TechNASA's X-59, a quiet revolution in aviation's new era of supersonic flights

NASA's X‑59, a quiet revolution in aviation's new era of supersonic flights

The experimental NASA X-59 leaves the Lockheed Martin hangars.
The experimental NASA X-59 leaves the Lockheed Martin hangars.
Images source: © NASA

4:33 AM EST, January 11, 2024

NASA is poised to pioneer a breakthrough in aviation that will revolutionize the world. The key to this advancement is the experimental X-59 airplane, promising to inaugurate the era of commercial supersonic flights.

Supersonic aircraft in the airspace

Presently, supersonic aircraft are predominantly utilized in military operations. Commercial usage for passenger flights is limited as they're not permitted to fly over land due to the noise issues they pose. When these aircraft break the sound barrier, they produce such an intense bang that it's not only capable of causing deafness but can also damage surrounding buildings and infrastructure.

The X-59 supersonic aircraft, developed by NASA and Lockheed Martin, does not have this issue. Its full technical specifications aren't yet known, but NASA assures that it crosses the sound barrier quietly. Instead of a thunderous bang, it is designed to emit only subtle sound waves.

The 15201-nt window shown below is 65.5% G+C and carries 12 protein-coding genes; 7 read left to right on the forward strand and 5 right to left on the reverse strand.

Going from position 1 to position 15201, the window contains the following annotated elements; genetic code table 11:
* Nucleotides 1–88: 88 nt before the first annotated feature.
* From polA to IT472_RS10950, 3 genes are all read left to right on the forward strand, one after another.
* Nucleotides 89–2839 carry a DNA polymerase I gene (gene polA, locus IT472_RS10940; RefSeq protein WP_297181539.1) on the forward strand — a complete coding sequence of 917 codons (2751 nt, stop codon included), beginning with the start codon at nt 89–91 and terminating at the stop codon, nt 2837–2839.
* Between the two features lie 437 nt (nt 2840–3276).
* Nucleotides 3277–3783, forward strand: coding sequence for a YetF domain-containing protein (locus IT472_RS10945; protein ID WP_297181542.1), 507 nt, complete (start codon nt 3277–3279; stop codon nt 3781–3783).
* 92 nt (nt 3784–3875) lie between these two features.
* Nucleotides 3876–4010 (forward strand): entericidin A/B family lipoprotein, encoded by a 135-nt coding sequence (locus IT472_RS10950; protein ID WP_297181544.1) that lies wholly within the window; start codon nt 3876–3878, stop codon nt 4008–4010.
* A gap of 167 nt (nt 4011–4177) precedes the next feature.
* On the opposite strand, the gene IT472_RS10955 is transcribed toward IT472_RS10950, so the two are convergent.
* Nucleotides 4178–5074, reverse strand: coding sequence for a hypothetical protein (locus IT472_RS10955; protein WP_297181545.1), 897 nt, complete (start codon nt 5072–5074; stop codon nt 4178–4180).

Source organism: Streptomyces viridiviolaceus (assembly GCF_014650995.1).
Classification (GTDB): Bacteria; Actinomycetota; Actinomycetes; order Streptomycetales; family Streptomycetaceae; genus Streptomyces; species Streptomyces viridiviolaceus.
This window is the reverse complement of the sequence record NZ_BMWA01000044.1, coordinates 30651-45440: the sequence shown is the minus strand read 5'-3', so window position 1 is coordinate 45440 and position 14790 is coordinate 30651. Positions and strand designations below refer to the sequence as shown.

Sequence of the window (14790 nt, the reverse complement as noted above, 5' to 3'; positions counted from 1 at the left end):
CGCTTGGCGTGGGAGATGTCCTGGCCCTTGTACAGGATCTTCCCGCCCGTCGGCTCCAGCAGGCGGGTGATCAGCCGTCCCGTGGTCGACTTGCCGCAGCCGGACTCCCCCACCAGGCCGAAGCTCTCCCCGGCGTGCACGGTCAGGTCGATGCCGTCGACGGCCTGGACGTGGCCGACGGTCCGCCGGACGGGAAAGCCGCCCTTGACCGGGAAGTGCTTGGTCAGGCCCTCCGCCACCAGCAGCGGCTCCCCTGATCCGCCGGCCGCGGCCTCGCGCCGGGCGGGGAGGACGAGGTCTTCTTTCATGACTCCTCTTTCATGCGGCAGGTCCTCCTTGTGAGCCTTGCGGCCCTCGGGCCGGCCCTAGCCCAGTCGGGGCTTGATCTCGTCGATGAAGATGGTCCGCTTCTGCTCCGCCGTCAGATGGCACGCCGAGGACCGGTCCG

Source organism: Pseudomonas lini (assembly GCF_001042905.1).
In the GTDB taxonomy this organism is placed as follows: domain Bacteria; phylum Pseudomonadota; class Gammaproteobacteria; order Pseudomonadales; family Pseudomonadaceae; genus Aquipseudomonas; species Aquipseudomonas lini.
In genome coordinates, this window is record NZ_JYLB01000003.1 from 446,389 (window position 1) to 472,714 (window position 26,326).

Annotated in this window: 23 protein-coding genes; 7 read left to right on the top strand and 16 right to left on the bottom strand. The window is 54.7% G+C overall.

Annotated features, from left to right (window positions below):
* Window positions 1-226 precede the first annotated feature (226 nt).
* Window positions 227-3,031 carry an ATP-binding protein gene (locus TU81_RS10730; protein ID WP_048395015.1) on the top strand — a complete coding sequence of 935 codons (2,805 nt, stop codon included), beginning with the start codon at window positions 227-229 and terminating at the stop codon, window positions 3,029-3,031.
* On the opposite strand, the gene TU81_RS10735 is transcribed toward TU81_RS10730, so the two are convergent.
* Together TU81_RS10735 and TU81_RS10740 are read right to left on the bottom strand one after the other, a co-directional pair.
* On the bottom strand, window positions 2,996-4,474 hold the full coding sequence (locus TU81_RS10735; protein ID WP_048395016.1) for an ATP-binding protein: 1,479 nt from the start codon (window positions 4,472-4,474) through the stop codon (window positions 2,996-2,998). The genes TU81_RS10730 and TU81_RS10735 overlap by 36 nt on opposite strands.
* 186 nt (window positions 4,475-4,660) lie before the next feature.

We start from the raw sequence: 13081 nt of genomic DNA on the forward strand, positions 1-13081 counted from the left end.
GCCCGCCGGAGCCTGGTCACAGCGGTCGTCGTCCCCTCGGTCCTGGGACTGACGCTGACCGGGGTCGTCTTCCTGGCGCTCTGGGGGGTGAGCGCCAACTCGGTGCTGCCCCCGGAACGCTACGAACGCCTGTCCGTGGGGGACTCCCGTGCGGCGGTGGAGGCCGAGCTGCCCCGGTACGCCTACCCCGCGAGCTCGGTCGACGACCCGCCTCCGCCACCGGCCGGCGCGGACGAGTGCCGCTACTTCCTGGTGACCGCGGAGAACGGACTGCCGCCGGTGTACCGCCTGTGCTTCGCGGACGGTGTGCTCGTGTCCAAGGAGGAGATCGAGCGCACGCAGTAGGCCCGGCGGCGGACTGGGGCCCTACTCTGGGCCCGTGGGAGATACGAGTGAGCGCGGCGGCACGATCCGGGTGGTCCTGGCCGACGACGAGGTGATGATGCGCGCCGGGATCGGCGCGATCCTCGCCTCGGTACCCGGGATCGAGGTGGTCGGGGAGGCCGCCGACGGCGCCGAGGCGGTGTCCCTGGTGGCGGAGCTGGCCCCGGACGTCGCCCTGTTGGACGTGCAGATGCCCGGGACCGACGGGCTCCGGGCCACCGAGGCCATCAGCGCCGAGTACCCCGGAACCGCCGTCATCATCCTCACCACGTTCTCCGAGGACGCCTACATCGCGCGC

Test flights of the hushed supersonic airplane

After the assembly and testing of the X-59 is complete, a team of NASA engineers is slated to conduct several test flights over volunteer towns in the United States. The residents must register for the experiment and participate actively. Their perceptions will be crucial in assessing the sound emissions of the X-59 and any potential risks.

Rollout of the X-59 Quesst Supersonic Plane (Official NASA Broadcast)

Following this, the findings will be presented to domestic and international regulatory agencies. Through this, the Agency aims not so much to alter the regulations, but to adjust the applied criteria for assessing supersonic flights.

Currently, supersonic aircraft are restricted due to their high speed. The data gathered during X-59 flights will hopefully convince regulators to base their decisions more on noise levels rather than speed.

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